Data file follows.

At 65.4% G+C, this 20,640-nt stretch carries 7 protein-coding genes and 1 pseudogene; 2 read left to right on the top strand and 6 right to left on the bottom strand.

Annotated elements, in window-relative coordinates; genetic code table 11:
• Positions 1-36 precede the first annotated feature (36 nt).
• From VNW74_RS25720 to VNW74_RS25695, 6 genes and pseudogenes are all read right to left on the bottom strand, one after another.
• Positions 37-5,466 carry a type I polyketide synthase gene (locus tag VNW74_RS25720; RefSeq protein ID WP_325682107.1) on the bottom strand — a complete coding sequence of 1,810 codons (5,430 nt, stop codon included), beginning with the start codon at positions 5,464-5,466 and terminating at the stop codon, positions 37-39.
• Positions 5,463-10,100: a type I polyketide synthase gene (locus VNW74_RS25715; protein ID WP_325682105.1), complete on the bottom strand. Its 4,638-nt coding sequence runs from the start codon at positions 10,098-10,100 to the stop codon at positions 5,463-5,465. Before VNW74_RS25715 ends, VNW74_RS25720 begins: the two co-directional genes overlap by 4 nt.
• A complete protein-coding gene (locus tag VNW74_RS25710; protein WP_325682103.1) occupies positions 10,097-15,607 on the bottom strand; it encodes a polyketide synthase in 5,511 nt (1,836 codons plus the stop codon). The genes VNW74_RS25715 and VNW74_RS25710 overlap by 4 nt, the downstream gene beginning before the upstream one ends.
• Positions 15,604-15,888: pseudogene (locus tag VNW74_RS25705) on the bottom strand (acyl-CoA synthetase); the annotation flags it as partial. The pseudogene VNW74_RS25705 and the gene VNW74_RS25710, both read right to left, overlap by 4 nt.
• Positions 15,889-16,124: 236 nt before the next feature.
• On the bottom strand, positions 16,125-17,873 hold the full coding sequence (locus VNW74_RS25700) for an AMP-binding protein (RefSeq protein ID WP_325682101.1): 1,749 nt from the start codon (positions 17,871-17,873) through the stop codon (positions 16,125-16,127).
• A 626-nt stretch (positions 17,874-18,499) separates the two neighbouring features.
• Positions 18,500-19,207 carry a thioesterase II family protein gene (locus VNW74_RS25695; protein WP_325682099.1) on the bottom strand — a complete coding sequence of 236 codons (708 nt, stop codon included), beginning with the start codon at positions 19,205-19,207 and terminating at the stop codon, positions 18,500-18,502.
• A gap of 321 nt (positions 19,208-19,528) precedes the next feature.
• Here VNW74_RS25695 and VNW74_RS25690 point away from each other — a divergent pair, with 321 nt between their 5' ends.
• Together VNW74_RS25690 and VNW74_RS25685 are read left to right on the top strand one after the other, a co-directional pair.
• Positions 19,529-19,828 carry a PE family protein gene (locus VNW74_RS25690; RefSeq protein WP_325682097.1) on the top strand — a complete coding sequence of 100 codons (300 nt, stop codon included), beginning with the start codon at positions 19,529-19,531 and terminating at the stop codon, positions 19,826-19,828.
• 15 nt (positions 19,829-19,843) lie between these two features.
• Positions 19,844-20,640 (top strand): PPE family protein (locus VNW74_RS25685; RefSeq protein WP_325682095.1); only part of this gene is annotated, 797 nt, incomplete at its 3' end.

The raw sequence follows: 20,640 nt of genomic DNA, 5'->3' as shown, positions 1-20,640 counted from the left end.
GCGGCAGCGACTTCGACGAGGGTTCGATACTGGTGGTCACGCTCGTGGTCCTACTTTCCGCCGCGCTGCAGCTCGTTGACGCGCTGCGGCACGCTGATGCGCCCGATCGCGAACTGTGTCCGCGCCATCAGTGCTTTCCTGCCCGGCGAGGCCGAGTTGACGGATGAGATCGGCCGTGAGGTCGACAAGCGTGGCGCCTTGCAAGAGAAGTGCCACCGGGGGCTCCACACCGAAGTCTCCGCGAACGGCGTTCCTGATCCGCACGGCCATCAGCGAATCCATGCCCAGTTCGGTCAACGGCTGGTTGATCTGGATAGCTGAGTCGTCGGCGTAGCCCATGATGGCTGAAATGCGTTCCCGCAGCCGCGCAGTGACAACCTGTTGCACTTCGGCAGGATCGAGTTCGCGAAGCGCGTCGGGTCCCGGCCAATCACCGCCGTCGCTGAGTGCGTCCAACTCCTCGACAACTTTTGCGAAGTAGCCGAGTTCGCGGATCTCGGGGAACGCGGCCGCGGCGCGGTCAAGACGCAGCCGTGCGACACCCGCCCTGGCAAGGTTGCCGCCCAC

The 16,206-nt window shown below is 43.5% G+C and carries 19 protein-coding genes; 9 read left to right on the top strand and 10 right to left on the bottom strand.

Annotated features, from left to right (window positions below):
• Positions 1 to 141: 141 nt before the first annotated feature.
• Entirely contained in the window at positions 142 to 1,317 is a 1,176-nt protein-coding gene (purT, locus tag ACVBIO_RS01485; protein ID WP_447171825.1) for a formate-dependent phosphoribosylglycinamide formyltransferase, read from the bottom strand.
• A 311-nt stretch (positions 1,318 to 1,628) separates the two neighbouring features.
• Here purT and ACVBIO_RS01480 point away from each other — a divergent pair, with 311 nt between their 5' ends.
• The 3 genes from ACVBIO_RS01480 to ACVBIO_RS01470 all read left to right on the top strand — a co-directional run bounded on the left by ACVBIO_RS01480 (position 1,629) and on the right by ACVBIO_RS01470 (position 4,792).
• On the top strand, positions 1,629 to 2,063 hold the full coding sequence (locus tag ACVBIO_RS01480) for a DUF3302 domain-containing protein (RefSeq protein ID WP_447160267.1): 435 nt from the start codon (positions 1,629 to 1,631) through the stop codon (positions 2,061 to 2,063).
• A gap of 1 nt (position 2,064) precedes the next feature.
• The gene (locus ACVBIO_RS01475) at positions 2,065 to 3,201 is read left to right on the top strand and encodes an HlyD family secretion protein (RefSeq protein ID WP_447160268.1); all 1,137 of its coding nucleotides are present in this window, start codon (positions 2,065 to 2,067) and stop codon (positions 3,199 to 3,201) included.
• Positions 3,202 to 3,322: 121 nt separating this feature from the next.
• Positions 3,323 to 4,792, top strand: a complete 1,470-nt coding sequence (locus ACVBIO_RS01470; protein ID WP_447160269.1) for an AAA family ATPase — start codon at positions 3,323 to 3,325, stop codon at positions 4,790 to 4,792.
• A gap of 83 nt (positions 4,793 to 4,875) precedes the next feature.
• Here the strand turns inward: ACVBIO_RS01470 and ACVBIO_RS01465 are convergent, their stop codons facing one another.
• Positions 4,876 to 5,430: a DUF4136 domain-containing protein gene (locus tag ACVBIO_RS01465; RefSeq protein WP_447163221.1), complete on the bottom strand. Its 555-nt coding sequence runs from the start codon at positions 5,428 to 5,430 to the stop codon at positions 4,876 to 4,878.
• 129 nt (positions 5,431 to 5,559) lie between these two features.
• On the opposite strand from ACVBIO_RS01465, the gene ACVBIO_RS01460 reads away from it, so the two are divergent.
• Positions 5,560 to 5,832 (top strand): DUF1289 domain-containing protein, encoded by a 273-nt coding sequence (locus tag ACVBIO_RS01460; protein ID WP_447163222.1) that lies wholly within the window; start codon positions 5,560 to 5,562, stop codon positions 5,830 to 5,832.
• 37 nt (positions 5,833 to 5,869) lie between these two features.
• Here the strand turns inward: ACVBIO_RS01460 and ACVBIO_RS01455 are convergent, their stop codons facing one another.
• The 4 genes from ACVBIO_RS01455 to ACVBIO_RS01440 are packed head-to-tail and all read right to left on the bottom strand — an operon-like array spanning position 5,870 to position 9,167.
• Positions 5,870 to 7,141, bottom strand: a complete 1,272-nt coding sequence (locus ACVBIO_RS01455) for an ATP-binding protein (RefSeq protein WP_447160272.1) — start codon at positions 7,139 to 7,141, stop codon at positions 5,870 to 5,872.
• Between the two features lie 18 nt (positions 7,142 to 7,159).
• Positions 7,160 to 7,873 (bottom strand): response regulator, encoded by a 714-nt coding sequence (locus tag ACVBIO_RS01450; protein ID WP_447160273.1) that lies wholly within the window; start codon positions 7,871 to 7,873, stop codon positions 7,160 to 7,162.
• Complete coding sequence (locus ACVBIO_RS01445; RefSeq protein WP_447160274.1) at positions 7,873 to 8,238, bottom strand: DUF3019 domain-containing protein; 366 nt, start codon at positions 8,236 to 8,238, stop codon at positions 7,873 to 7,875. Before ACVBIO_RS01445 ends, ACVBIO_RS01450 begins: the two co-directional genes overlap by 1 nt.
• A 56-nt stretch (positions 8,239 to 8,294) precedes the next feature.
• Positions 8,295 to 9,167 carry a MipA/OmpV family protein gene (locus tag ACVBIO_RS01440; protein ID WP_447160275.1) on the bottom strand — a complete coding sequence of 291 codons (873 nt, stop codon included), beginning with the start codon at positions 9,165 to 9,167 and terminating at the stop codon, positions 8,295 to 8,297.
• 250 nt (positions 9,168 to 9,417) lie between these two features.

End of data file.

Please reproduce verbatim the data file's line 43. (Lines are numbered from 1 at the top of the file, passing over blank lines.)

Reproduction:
• Between the two features lie 18 nt (positions 7,142 to 7,159).